My friend Pat and I were talking about this the other day and she said I should write about it if I hadn't already done so. I thought that I had so I searched high and low but could not find the piece. Just came across it now as I was continuing the editing of my upcoming memoirs with the working title: GYROSCOPE: An Alzheimer's Love Story.
This morning's routine was the same for Gregory. He woke up thirsty but didn't know what to do about it. He needed reminding to sit on the toilet for a while. Then he needed reminding to shave, to have the shaver taken out of the medicine cabinet for him, to be turned on, and to be put into his hand as it was guided towards his face. He needed help with putting on his deodorant and his face cream. He needed guidance into his undershirt oriented correctly for him and his underpants as well. He slipped his arms into the correctly held for him sweat shirt and his sweat pants as well.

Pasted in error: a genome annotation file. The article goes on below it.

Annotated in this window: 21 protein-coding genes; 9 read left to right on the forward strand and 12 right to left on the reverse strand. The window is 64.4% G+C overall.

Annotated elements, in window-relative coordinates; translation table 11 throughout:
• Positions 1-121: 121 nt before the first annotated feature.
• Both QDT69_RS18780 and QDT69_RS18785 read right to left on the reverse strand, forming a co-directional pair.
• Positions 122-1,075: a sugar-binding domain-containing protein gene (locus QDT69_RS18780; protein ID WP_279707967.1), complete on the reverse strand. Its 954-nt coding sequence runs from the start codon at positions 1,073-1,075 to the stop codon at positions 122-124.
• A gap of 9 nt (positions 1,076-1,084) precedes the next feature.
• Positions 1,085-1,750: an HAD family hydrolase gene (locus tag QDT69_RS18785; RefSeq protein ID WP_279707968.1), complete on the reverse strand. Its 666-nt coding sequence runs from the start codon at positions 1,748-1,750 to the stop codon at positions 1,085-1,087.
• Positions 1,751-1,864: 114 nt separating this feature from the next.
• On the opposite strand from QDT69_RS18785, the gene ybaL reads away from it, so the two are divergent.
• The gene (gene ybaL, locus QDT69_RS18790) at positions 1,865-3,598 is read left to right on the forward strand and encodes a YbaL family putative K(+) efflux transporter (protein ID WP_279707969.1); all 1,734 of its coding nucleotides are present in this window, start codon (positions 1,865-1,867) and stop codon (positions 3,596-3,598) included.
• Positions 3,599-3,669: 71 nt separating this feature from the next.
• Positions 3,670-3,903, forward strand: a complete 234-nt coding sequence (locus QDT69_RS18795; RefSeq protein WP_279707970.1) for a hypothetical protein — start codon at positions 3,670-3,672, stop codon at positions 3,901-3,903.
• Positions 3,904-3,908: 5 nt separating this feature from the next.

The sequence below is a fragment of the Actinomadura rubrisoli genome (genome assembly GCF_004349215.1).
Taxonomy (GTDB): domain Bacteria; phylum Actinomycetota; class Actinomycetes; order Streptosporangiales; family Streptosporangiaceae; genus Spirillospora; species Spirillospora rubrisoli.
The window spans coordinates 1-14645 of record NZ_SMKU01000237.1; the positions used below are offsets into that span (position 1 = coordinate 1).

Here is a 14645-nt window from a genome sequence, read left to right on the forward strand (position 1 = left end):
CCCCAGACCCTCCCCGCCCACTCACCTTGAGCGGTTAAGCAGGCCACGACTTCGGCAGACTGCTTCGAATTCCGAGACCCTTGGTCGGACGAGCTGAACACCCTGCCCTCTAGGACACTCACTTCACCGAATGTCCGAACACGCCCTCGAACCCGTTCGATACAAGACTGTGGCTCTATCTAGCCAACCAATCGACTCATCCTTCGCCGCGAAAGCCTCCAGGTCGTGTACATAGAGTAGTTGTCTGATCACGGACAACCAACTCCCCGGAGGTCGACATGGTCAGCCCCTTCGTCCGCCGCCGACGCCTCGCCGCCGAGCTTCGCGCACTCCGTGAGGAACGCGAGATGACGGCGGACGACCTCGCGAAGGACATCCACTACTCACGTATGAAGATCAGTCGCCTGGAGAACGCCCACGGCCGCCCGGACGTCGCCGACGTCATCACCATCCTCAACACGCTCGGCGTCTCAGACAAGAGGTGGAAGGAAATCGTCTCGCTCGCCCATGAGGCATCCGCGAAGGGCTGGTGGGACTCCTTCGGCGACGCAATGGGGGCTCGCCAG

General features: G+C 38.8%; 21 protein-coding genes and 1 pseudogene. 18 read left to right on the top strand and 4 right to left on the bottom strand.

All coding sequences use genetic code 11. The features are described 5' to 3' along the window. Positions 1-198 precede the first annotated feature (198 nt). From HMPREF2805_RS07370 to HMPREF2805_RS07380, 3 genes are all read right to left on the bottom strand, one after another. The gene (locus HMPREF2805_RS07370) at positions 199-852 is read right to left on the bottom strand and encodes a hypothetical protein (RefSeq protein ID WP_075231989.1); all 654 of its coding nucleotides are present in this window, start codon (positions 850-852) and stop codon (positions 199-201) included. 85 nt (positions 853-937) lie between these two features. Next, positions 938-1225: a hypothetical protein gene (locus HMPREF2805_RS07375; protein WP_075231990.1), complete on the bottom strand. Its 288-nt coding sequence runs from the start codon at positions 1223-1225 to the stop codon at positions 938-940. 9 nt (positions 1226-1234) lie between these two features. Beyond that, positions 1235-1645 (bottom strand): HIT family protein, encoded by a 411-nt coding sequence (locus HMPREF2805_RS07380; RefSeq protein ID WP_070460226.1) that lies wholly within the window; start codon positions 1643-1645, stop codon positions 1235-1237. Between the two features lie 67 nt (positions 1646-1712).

All this was done with love and patience and kindness without making him ask first or struggle trying first. This has always been the conundrum for me, in which if I do it all, he loses the ability more quickly but if I hold back we run the risk of frustration and fear. He has gotten to the point recently that I have just decided to do it all for him because he cannot do it for himself anymore.
After we were finished, he held me and cried into my shoulder muttering about how proud he was of himself that he was able to do it all without any help. So, my doing it all for him caused the memories of his doing it all for himself to be strong and the ruler of his emotions. Muscle memory! A strange lesson for me to learn but a good one.